itely go ahead and require a password. Right, and disable automatic login. If you've got automatic login and no password on your home computer, your kids, you know, their friends, after school, the burglar, anybody can get into all of your accounts and see all of your information. So definitely set an account password for your digital accounts. You can certainly do the same things in Windows. Go to Start, Settings, Accounts, and Sign-in Options. And there, you can set the password. And this is, again, all explained in the literature that we'll be sharing with you. Mobile phones. Guess what, these need passwords too. You definitely want to set a passcode. Why do you want to set a passcode on your phone? Because it's got a ton of your data too. And here's a startling statistic from Consumer Reports. Five million people. I'm sorry. Before we get into that one, let's talk about this. 64% of people don't set a password on their phones. How many of you don't have a password on your phone? You're not gonna admit it. If you don't have a password on your phone, get out. Right, get out of the class right now. We'll talk more about smartphone security in the upcoming lesson. But more than half the people don't even have access to their cellphone locked down with a password. Don't be one of those people. On the iPhone, nowadays, go into Settings, Touch ID and Password, set the Passcode Options. It used to be the standard was four digits-long. Apple has recognized that risk and has now raised it to six digits-long. The choice that I like better is the custom alphanumeric code, where you can put in 20 digits or something much longer, which will protect you better. There's also a very cool trick that you can try called biometrics, right. Nowadays, more and more phones can be unlocked with not something you know, like a password, but something you are, like facial recognition or a fingerprint or iris scan. That's a biometric. And Apple has implemented Touch ID. Some of you might be, who's freaked out about, like, putting their fingerprint on their phone, right? That's a little scary. But I've studied what they're doing and how they've implemented it and I'm liking what I see. That password, meaning your fingerprint, your biometric fingerprint, is not stored in software. It is only stored in a special encrypted, isolated chip on the phone and it never leaves your phone. Okay, so I think they've done a good job implementing it there. On Androids, the implementations vary widely. They're many examples out there of Android biometrics that have been subverted by going ahead and taking a piece of cellophane tape. So if you leave your fingerprint on the window to your car, I can walk up with a piece of cellophane tape, put it on your phone, and it will unlock. So study your Android biometrics very carefully. The new form of biometrics that we're starting to see, I think, Samsung has this and the iPhone 10 has this, is facial recognition. In my personal view, this is less mature. I like it less, there's some advertising concerns that I definitely have about this. So it's a work in progress. I personally don't use facial recognition on my phones. I'm more comfortable with fingerprints, due to the technology behind it. Again, if you're in Android and you wanna turn on fingerprint, go to Settings, Tap Passcode, and make sure that you turn on the passcode, and that's where you can see the Fingerprint Unlock there. Another thing that you should do. So we've talked about, you know, boot passwords for your computer. We've talked about account passwords for your computer. We've talked about passwords for your mobile phones. You should also turn on a firewall to block access to your computer. Firewall is an excellent to control access to your entire digital life. And if you have any firewalls available, turn them on. Most computers have some type of firewall system. What is a firewall? Where does the term come from? Well, back in the day, when there were actual, real fires, a firewall was a larger, thicker, specially enforced wall, whose job it was to keep out the fire and prevent things from burning down. So it's a highly reinforced fire-proof way of preventing fires from spreading. And that's the concept behind the modern computer firewall. Think of it as a castle in a moat. It's building all of these protections around you and your digital life. Or another actually pretty accurate way of thinking about what a firewall does is, it's kinda like Wonder Woman. You know, like, when the bad guys shoot at her all the time and she lifts up her magical bracelets and go, ping, ping, ping, and all the bullets fly away? That's what a firewall does. Everyday, every second, if your computer is online, it is being pinged, meaning attacked or checked by other computers all over the world. What a firewall does is, it blocks your computer and your data with those magical bracelets. So turn it on. Macs have it built in right under Security and Privacy. Just go to Firewall and click Turn On and that's all you need to do. There's an additional feature, where you can also block incoming connections. Unless you're running a network or something funky, you should not need extra connections, so turn this off. If some device that you have in your home stops working, then you may need to turn this back on. But I strongly recommend not having it on. In Windows, go under Control Panel system settings and you'll see Windows Firewall. Now, those two firewalls that we just discussed are what are called software firewalls. Software, because they're already built into the software operating system of your Windows or Mac machine. But it turns out that there's a second type of firewall, which is also highly, highly effective and I recommend both. And that's a hardware firewall. And as I mentioned, what they do is protect your computer. This is the firewall, that's the big, mean Internet world. They block all of the incoming requests for your data. If you have a home wifi router, there's a decent chance that it will have a built-in firewall that you can just turn on. Now, I'm not gonna lie to you. Dealing with your cable company's router is a pain in the butt. It's entirely non-intuitive and it's usually not updated and it's really old technology. So turn it on if you can, make sure it's up-to-date. But there's actually a much better solution, one that I really, really like and it's hell of a lot easier. And that is this thing called Cujo AI. It's a next-generation smart firewall and I'm gonna talk a lot more about this in the Protect Your Home section of the class. But for right now, just know that the coolest feature of Cujo is, you can go ahead and control it with an app on your phone. It's easier to understand than the standard firewalls and you can do a lot with it. It'll block you against cyber-attacks, DDoS attacks, and malware. And it's wicked cute. So we'll talk about Cujo later. Another thing to keep in mind from an access perspective, something that you want to deny people to, is access to your USB port, right. USBs can be really, really dangerous. And a high, high percentage of them carry malware, right. And they can do amazing things. It's not just that sharing thumb drives can give your computer a virus. But now, the attacks are becoming more harmful and pernicious. And just by plugging in a stranger's hard drive, you can actually, sorry, thumb drive, you can actually fry the motherboard of your computer, like an egg. So if you want to avoid that, don't put a stranger's thumb drive in your computer. And to help you understand, like, the risk here, it was over a decade ago that the U.S. military banned thumb drives. You can no longer use thumb drives on any DOD computer. They've actually taken away the thumb drive port, the USB port, so that's for protection. Now, how many of you have seen things like this in airports? Right, it's like, oh my god, I've got 4% left on my phone and I need to charge it, so I can download, you know, the latest version of Harry Potter or Stranger Things or whatever it is out there you wanna watch. They look so nice. But look at the construction of this device. What is going behind, what's going on behind this cardboard? What's going on behind this metal? What are the wires doing? What do they connect to? What do they connect to here? What's inside that box? You don't know. And now, knowing that you can go ahead and plug in your USB device for charging and it will fry your computer or fry your phone, you should view all of these with suspicion. And it turns out that criminals, being inventive as they are, have broken into these devices in high traffic areas around the world. So they open up the thing that looks like the big charging station and they've put their own malware on the computer. And the minute that you plug in your phone, right, because remember, you've got a data cable that syncs and doesn't just charge your phone, it syncs the data. That is now gonna put malware on your phone or on your computer, so beware of that. And it's not just on iPhones, it's also happened with Androids, where you can go ahead and get infected just by plugging into a strange USB port. I want to take a moment to give you a lesson from the world of public health, right. Because I think we can take a public health lesson and perspective when think about the threats from our USB devices. When we talk about cyber-threats, you know, cyber-security experts tend to always talk about computer infections and computer viruses. And what you can hear in that is that we use the language of medicine to describe the problem, but we don't use the tools of medicine to fix the problem. Right, what public health tools can be bring to bear on particular cyber-security threats? And as I was thinking long and hard, this is one that I came up with. I know it looks a little weird, but there is an analogy that you can use with regards to your USB devices, right. When it comes to your own personal body, you do not stick your parts in lots of different places without bad results. And you don't let other people stick their parts in you without really, really bad results. You take common precautions. You take a public health approach to your own physical life and you need to do the same thing with your digital life. And it turns out, there's kind of a USB condom out there that I am going to recommend to you. And this is what it looks like. It's made by a company called PortaPow. You'll notice that I use this on all of my devices. So what this does is, it blocks any data from transferring between my device on the other end of it and this USB blocker. It allows power to come through, but it blocks data. And you will wanna use these as much as you can. They're only a couple of bucks. What is it, eight bucks. And I think you get two of them, right. So go ahead and get these. You can find them on Amazon and elsewhere. You can feel secure about plugging in your devices. And some places that you might not think to use this, you really should. For example, airplanes. There's malware on airplanes. Don't just plug in your phone to the airplane charger. And particularly, rental cars. You don't know how many times I've gone to Rent-a-Car and I see six other people's phone books and addresses and all that stuff that they've left on the car system, that's still on the Ford system or the Honda system or whatever. Using something like this will allow you to benefit from the charger, but will go ahead and block any of those threats. So highly recommended and it complete eliminates a vector of infection for you.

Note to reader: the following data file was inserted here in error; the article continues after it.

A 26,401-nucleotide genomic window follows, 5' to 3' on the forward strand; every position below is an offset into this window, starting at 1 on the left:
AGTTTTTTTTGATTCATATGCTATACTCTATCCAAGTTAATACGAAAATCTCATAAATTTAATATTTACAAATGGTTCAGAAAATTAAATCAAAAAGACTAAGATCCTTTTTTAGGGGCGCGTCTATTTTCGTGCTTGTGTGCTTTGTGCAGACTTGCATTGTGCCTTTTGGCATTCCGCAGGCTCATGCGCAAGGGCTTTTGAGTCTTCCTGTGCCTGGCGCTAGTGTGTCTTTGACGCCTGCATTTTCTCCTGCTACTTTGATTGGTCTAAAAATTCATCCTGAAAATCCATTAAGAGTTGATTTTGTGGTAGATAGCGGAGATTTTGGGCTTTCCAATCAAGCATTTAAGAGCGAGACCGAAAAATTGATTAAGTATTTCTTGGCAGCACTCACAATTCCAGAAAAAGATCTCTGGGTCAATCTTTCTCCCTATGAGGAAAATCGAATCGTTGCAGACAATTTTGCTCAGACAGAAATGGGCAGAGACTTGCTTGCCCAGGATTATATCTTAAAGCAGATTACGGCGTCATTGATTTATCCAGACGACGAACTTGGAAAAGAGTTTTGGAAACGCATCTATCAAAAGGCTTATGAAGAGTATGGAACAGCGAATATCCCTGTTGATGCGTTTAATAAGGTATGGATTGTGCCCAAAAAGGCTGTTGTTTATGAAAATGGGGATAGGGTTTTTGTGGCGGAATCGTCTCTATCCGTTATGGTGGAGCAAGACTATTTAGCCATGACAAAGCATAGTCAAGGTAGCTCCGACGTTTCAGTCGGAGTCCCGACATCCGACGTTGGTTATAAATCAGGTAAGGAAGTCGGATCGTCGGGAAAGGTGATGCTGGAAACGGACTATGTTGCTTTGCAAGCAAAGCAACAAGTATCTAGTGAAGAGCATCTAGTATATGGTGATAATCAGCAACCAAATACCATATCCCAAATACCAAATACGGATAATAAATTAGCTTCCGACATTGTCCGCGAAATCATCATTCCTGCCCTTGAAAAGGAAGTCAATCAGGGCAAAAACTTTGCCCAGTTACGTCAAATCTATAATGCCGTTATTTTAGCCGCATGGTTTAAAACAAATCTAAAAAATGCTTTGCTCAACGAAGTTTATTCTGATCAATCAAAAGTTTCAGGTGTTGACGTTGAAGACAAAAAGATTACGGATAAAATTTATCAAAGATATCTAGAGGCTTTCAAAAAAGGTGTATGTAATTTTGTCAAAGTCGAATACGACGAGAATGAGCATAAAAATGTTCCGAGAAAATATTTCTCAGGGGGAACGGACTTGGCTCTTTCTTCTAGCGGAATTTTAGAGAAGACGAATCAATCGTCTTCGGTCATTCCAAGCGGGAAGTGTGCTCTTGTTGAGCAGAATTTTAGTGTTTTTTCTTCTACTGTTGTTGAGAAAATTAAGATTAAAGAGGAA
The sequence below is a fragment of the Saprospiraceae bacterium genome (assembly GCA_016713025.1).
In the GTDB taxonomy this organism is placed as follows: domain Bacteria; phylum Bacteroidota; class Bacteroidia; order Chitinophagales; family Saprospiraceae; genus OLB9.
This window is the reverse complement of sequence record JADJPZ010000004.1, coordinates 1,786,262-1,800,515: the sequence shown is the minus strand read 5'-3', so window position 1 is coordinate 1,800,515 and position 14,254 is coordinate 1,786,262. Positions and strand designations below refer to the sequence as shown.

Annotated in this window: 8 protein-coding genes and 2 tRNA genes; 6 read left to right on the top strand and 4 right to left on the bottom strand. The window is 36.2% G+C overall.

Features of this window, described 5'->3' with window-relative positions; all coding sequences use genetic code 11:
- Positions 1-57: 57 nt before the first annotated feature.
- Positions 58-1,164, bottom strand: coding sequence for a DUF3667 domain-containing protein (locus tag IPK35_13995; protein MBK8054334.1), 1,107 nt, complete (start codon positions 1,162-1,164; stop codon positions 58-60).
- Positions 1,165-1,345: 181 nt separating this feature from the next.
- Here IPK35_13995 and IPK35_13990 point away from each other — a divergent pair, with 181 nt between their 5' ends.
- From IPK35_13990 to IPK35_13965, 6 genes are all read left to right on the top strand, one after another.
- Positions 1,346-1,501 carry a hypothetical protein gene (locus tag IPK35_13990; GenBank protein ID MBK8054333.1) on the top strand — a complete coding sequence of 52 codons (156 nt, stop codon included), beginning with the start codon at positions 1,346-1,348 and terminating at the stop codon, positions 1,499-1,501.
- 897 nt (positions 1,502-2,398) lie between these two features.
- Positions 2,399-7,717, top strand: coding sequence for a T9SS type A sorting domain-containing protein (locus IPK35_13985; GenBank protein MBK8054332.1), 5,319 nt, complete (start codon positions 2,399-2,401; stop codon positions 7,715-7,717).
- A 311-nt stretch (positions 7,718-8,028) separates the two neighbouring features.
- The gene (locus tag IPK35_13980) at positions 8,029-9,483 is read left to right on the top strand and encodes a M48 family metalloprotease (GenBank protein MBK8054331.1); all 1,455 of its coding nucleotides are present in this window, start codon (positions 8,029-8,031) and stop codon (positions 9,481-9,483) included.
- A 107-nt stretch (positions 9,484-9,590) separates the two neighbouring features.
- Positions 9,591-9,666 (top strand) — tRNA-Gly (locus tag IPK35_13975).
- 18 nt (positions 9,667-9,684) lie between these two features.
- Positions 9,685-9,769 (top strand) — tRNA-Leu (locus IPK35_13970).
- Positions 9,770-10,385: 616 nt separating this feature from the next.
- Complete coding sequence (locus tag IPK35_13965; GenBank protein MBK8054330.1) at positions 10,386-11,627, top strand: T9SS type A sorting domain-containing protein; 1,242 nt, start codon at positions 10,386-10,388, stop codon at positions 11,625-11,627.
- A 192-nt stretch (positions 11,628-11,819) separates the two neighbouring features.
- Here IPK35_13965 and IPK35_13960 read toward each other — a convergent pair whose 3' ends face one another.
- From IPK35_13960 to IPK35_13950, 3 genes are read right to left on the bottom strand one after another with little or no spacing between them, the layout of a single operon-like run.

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Did you know...
• Everyday malicious hackers around the world release nearly 1 million new malware threats.
• Antivirus software only catches 5% of new threats targeting your computer.
• Identity theft strikes a new victim every two seconds in the United States, and children are more than 50 times more likely to suffer identity theft than adults.
• The average American has over 130 online accounts today; a number predicted to rise to over 200 by 2020.
• Ransomware attacks were up 250% in 2017 and are expected to cause nearly 12 billion dollars in damage by 2019.
• Nearly 600,000 Facebook accounts are hacked on a daily basis.
• According to IBM Security, 95% of data breaches can be traced back to human error.